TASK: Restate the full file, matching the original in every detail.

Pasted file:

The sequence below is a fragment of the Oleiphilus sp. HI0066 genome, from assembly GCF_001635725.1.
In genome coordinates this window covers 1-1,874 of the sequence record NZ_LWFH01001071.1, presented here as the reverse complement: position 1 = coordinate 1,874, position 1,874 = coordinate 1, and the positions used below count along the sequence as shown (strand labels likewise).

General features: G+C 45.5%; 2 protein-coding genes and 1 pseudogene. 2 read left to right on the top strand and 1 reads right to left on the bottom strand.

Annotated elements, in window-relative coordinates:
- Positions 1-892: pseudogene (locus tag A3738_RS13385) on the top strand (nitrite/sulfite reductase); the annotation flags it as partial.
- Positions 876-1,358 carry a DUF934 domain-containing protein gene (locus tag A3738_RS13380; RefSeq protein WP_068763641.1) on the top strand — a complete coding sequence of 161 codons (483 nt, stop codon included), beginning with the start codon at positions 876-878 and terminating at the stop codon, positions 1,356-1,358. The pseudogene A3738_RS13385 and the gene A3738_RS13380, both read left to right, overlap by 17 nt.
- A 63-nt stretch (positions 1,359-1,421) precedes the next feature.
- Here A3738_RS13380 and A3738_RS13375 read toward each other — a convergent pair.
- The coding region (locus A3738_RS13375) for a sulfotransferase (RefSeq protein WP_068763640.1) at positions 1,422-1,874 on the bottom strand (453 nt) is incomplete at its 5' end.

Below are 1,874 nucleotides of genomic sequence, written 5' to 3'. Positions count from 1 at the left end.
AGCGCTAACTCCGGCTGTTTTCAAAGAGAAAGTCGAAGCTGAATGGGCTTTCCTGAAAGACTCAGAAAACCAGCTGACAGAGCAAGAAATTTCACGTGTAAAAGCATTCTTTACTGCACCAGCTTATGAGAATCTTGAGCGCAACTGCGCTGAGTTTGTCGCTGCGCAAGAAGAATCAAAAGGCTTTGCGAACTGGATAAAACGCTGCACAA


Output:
The sequence below is a fragment of the Oleiphilus sp. HI0066 genome, from assembly GCF_001635725.1.
In genome coordinates this window covers 1-1,874 of the sequence record NZ_LWFH01001071.1, presented here as the reverse complement: position 1 = coordinate 1,874, position 1,874 = coordinate 1, and the positions used below count along the sequence as shown (strand labels likewise).

General features: G+C 45.5%; 2 protein-coding genes and 1 pseudogene. 2 read left to right on the top strand and 1 reads right to left on the bottom strand.

Annotated elements, in window-relative coordinates:
- Positions 1-892: pseudogene (locus tag A3738_RS13385) on the top strand (nitrite/sulfite reductase); the annotation flags it as partial.
- Positions 876-1,358 carry a DUF934 domain-containing protein gene (locus tag A3738_RS13380; RefSeq protein WP_068763641.1) on the top strand — a complete coding sequence of 161 codons (483 nt, stop codon included), beginning with the start codon at positions 876-878 and terminating at the stop codon, positions 1,356-1,358. The pseudogene A3738_RS13385 and the gene A3738_RS13380, both read left to right, overlap by 17 nt.
- A 63-nt stretch (positions 1,359-1,421) precedes the next feature.
- Here A3738_RS13380 and A3738_RS13375 read toward each other — a convergent pair.
- The coding region (locus A3738_RS13375) for a sulfotransferase (RefSeq protein WP_068763640.1) at positions 1,422-1,874 on the bottom strand (453 nt) is incomplete at its 5' end.

Below are 1,874 nucleotides of genomic sequence, written 5' to 3'. Positions count from 1 at the left end.
AGCGCTAACTCCGGCTGTTTTCAAAGAGAAAGTCGAAGCTGAATGGGCTTTCCTGAAAGACTCAGAAAACCAGCTGACAGAGCAAGAAATTTCACGTGTAAAAGCATTCTTTACTGCACCAGCTTATGAGAATCTTGAGCGCAACTGCGCTGAGTTTGTCGCTGCGCAAGAAGAATCAAAAGGCTTTGCGAACTGGATAAAACGCTGCACAA